Manufacturing rises to highest level since April 2009


Manufacturing rises to highest level since April 2009
Manufacturing rises to highest level since April 2009

The Bureau of Labor Statistics' latest monthly employment report showed the U.S. economy added 163,000 private-sector jobs, much higher than the 105,000 jobs analysts had predicted, and far beyond the 80,000 jobs added in June.

Among those new jobs were several in the manufacturing industry, which has been helping the U.S. recovery press on for years now. The data showed the U.S. manufacturing sector added 25,000 jobs last month, up from the 11,000 jobs that were added in June. Within the industry, the transportation equipment and metal fabrication sectors added the most new jobs.

The report describes manufacturing as any goods-producing sector of the economy. This includes both the construction and mining sectors, and suggests that employment in the manufacturing of goods could have been even higher, considering the construction sector lost 1,000 jobs last month.

Across the economy, there are about 11.9 million manufacturing-related jobs - the highest level of manufacturing staffing since April 2009, according to Forbes. The level is approaching the 12.03 million mark that was hit that year.

But, despite the improving manufacturing landscape, the industry is still regarded as one of the hardest places for human resources professionals and recruiters to find new hires, according to the Leading indicators of National Employment report from the Society of Human Resource Management.

The report found that recruiting difficulty increased by 1.2 points in the manufacturing sector compared with the same period last year. These results suggest that consumers are driving up demand for goods as they spend more, in turn increasing the need for manufacturing. This comes at a time when companies are bringing their manufacturing back to U.S. soil, according to the Huffington Post.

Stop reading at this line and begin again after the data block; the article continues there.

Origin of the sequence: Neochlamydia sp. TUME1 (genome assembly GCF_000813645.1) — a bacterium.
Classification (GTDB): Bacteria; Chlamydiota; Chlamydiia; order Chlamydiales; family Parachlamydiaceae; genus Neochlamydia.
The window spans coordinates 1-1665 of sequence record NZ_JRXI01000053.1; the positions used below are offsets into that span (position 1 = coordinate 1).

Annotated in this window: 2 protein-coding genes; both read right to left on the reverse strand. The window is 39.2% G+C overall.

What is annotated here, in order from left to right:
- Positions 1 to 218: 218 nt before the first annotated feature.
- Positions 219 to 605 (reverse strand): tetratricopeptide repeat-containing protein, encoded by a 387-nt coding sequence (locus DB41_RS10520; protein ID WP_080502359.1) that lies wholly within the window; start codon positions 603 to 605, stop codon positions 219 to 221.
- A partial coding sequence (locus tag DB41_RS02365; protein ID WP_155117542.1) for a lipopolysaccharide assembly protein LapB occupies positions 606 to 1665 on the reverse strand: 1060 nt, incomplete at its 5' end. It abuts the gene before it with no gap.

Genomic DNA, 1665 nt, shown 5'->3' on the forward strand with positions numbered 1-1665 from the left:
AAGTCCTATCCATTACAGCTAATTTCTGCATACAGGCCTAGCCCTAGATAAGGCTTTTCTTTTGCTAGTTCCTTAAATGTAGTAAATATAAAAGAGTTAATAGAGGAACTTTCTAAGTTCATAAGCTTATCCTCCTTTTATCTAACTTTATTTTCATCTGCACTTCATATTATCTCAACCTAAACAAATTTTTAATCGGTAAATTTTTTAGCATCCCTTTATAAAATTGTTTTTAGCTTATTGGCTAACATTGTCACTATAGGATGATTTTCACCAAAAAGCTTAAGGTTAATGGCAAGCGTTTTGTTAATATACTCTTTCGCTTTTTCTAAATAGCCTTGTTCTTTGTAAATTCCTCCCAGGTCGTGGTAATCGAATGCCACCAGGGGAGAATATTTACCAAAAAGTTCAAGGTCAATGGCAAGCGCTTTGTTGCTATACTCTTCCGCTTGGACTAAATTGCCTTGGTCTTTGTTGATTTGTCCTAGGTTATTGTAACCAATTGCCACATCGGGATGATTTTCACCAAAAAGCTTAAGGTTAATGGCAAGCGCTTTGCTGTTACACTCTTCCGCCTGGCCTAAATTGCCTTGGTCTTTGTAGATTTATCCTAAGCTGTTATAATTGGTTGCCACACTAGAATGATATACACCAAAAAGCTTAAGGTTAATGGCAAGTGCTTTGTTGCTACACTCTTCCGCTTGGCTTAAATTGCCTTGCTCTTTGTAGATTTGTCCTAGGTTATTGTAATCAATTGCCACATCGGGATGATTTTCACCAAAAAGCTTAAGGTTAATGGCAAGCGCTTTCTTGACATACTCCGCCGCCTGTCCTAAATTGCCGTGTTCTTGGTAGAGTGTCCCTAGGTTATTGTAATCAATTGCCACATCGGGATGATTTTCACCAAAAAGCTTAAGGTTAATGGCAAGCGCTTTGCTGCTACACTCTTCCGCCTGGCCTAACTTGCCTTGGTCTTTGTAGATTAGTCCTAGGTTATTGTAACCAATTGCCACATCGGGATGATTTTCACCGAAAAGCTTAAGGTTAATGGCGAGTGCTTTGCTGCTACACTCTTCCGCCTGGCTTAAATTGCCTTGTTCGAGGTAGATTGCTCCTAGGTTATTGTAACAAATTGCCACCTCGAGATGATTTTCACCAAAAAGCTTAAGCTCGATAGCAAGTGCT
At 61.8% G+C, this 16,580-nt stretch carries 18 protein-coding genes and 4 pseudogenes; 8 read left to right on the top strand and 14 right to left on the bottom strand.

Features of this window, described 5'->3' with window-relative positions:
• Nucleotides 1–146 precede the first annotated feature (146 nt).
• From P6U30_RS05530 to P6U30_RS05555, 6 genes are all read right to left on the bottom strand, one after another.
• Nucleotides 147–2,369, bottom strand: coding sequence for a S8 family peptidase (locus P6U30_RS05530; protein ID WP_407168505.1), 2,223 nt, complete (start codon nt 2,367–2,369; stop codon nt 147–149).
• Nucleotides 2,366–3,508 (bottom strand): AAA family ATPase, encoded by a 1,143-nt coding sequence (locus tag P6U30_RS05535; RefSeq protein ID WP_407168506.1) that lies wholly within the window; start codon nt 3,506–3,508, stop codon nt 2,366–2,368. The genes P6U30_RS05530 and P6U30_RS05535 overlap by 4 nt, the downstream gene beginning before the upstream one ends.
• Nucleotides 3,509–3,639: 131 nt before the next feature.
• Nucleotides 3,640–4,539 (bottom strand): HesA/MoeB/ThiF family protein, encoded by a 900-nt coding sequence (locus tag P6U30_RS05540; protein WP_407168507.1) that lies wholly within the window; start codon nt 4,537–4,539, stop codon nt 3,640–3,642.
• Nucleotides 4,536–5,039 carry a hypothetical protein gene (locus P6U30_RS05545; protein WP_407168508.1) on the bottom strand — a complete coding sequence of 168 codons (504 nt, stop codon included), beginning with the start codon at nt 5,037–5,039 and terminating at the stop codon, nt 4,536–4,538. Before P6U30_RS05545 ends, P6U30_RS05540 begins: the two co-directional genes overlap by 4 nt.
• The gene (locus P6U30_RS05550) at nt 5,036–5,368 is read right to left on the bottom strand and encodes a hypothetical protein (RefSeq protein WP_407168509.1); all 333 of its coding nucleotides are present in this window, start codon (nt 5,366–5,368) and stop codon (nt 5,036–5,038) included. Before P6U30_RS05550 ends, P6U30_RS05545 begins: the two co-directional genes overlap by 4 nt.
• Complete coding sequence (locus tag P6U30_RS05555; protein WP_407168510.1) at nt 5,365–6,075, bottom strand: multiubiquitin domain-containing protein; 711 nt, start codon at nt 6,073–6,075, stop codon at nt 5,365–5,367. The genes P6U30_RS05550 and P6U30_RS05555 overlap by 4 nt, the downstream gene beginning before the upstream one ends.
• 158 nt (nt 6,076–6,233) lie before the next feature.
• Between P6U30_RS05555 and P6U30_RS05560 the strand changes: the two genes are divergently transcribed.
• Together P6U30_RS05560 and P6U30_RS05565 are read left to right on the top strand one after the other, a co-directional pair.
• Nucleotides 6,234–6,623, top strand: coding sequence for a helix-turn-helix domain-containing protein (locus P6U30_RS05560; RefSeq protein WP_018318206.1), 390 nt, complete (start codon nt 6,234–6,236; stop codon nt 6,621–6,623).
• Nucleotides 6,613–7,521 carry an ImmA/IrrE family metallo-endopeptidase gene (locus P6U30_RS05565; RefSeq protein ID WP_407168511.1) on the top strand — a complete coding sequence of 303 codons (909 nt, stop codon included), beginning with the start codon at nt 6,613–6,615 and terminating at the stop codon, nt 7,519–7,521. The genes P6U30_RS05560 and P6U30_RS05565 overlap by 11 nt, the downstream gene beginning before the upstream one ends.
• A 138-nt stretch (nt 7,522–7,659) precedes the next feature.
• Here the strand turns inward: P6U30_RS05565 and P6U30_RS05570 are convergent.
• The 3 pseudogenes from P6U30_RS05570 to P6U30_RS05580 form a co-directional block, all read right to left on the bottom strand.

The difficulties in hiring for the sector can be traced back to growing employee turnover, as many of these jobs are entry-level positions with a relatively low average tenure. When hiring managers factor in increased sales and production forecasts and the need for highly trained workers, hiring for the manufacturing appears to grow slightly more difficult.

"HR professionals in the manufacturing and services sectors also reported a slight year-over-year increase in recruiting difficulty for their jobs of most strategic importance," said Jennifer Schramm, GPHR, and manager of workplace trends and forecasting at SHRM. "The rise in the employment expectations and recruiting difficulty indices are faint but positive signs nonetheless."

According to the news source, as companies begin to look over their 2013 business and staffing plans, many will see the the improving jobs landscape as an opportunity to improve their hiring process.

But the hiring isn't limited to just the manufacturing industry. Across the economy, employers are posting more jobs, and now, businesses have posted the most openings in four years.

According to the U.S. Labor Department, job openings rose to 3.8 million in June, compared with 3.7 million in May - the most since July 2008. This, however, has not led to a lack of competition for jobs, with 12.7 million unemployed in June, the equivalent of 3.4 unemployed people for every open job. Economists say the healthiest ratio would be about 2 to 1, according to The Associated Press.

The latest report also showed the number of people who quit their jobs fell slightly to 2.1 million, from 2.2 million in June. This, however, is still higher than the same period last year, when only 1.9 million quit their jobs. 

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